Tom Daley
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Latvia rejects
proposed ban on "homosexual propaganda"

Lawmakers in
Latvia on Thursday rejected a bill that sought to ban
"homosexual propaganda" in the mass media, Agence
France-Presse reports. The populist Latvia First Party
had prepared draft amendments to laws that govern what
the media can and cannot do. The measures would have
made it illegal to publish articles about or interviews with
gays and lesbians in which they talk about their lives
or gay rights.

The changes were
necessary to "ensure that the mass media do not weaken
the role of the family institution, do not split society,
and do not create a misconception about a group of
individuals claiming special treatment due to their
beliefs," the party said in a statement.

Media analyst
Anda Rozukalne said the proposed amendments went against
Latvian and international law, speculating that the
Latvia First Party was trying to tap into homophobia
in the Baltic state, which it saw as a vote-getter for
next month's general election.

"Latvia First
believes that homophobia is a mother lode that will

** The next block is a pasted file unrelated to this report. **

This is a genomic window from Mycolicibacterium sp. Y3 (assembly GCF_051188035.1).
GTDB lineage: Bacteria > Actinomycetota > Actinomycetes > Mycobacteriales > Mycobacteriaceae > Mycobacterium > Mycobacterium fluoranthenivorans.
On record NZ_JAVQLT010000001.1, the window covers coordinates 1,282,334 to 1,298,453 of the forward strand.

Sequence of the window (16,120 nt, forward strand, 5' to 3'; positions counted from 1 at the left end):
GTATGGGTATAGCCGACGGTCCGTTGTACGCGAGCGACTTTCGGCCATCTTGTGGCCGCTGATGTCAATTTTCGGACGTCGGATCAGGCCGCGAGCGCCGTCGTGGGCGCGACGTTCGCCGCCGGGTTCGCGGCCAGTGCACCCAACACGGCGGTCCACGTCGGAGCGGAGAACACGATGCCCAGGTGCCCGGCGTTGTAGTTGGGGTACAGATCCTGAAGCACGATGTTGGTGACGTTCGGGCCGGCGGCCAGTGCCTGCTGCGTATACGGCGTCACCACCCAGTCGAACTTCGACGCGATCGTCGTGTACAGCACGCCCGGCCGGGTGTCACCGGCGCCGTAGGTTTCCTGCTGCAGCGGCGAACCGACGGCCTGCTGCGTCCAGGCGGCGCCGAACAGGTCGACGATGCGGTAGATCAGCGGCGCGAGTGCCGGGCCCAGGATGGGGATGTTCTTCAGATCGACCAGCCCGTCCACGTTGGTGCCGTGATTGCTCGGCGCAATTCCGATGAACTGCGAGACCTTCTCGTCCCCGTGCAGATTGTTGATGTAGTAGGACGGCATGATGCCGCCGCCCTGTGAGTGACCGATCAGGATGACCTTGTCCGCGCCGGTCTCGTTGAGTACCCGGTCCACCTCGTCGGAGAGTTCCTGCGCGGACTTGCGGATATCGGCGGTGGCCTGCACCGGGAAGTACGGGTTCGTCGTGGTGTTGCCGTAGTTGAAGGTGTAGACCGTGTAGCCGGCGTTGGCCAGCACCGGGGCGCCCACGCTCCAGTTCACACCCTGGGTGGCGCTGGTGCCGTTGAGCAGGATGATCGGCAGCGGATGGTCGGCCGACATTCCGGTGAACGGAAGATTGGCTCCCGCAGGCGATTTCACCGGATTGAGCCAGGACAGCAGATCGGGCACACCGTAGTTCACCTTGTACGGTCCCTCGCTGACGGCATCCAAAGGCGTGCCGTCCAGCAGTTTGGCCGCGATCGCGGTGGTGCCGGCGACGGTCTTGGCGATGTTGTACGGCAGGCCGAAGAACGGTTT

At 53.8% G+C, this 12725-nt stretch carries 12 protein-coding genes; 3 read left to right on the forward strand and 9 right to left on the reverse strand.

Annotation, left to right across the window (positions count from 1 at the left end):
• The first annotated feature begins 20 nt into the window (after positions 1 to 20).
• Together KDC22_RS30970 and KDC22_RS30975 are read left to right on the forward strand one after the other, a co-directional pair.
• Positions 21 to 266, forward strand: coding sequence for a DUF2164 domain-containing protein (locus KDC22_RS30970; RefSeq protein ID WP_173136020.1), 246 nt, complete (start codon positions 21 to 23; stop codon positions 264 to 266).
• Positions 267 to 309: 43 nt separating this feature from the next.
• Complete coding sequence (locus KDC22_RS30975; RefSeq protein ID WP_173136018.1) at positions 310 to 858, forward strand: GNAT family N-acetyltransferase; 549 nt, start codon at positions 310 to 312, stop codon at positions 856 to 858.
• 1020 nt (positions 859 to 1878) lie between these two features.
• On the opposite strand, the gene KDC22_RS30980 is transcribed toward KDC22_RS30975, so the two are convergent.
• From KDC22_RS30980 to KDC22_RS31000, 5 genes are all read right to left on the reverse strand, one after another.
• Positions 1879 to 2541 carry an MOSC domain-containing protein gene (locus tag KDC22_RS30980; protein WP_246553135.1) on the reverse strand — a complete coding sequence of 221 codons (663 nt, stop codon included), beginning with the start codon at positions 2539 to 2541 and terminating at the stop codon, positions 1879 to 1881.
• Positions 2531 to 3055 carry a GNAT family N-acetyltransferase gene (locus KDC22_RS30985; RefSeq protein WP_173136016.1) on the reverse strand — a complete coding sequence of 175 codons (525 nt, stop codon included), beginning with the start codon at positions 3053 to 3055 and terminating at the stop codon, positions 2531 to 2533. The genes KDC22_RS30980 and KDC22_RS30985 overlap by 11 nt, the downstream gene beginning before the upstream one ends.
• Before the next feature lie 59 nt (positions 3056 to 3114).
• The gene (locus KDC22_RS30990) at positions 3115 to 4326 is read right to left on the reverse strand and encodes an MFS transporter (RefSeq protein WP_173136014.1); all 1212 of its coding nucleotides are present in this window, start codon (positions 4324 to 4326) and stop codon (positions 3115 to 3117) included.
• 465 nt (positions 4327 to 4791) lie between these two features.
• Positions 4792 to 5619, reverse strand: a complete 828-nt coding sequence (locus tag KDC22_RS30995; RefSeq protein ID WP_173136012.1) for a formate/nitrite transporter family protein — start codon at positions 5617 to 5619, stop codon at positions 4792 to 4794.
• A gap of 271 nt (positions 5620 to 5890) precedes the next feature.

help them to attract more voters," Rozukalne told AFP. "It
was clear that the Latvian parliament would reject the
proposal, which goes against national and
international legislation and against common sense.
But it is sad that we have parties which can come up with
such absurd, impudent, and homophobic proposals."

Latvia First has
13 seats in the 100-strong parliament. Interior minister
Dzintars Jaundzeikars, of Latvia First, succeeded in July in
convincing the Riga city council to ban what would
have been Latvia's second gay pride parade, citing
alleged threats to security.

Latvian gays and
lesbians, along with supporters from the European Union
and the United States, staged alternative gay pride events,
during which they were verbally abused and pelted with
eggs and excrement by antigay groups. (The

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